It's still mid-February, but the plants think it's time for spring here in north Texas.
The early iris are in bloom.
The camellias have been flowering for several weeks.
The fat saucer magnolia buds are starting to open.
The evergreen euphorbia has burst into bloom and is sprouting new stems.
The chartreuse flowers are quite eye-catching!
I pruned the roses by a third and they are starting to put out leaves as well as flowers.
The profusion of berries on the Burford hollies are as pretty as any flower buds.
I have a swath of about a dozen Guara plants
(Perestroika atriplicifolia), sometimes called Pink Wand Flower, that looked like a tangled thicket of sage brush.
Cutting back the long stems revealed the fresh new growth emerging underneath.
The salvia plants and the mums were ready for the same trimming.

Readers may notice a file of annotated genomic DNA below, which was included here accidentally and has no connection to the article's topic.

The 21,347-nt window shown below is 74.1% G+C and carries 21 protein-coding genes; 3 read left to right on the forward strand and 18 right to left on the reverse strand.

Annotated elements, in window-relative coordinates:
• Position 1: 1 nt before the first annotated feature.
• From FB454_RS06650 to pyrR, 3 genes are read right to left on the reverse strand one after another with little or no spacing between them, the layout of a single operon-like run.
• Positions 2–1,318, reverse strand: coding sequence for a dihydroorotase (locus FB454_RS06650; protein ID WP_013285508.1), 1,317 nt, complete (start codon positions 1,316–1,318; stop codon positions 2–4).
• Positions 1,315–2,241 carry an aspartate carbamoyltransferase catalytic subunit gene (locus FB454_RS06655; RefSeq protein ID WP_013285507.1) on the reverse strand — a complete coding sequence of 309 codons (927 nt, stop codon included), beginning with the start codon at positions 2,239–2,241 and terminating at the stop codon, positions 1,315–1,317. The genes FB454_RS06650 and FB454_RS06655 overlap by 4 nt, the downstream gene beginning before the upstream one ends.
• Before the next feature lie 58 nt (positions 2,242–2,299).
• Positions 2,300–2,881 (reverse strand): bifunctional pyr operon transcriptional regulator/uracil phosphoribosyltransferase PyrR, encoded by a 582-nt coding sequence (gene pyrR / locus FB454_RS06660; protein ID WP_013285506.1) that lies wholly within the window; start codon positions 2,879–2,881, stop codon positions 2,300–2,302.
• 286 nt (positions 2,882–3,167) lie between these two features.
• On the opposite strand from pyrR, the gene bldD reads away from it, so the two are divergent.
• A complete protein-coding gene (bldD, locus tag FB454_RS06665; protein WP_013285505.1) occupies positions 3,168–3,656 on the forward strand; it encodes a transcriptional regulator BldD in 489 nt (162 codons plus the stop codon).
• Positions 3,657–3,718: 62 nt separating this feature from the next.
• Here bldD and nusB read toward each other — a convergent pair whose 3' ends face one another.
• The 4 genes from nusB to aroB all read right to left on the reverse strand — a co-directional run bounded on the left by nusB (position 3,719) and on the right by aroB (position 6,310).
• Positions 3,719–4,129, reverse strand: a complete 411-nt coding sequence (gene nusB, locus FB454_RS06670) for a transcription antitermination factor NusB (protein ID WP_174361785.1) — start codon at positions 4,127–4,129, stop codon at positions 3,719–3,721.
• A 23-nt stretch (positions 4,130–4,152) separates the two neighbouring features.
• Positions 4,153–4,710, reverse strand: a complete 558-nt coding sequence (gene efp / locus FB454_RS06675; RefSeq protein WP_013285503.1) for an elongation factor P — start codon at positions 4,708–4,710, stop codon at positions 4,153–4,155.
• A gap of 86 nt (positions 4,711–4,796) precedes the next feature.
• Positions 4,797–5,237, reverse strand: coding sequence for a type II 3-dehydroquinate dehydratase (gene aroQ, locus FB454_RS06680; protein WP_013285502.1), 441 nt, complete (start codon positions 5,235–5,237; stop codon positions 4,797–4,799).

Removing all the fungus poxed old leaves on the hellebore brought dozens of flower buds into view.
This leather-leaf mahonia has been struggling along for two years, but it found the energy to flower.
For a hot, usually dry area, we attract a lot of fungal diseases!
Along the side yard fence, where we are trying to naturalize a dry, weedy area into a woods (large dose of imagination required), we decided to start 'nesting' our trees. These short twig fences are holding shredded leaves in place in an effort to give the young trees some extra help competing for moisture.
It's raining now, just what it's supposed to do in the spring!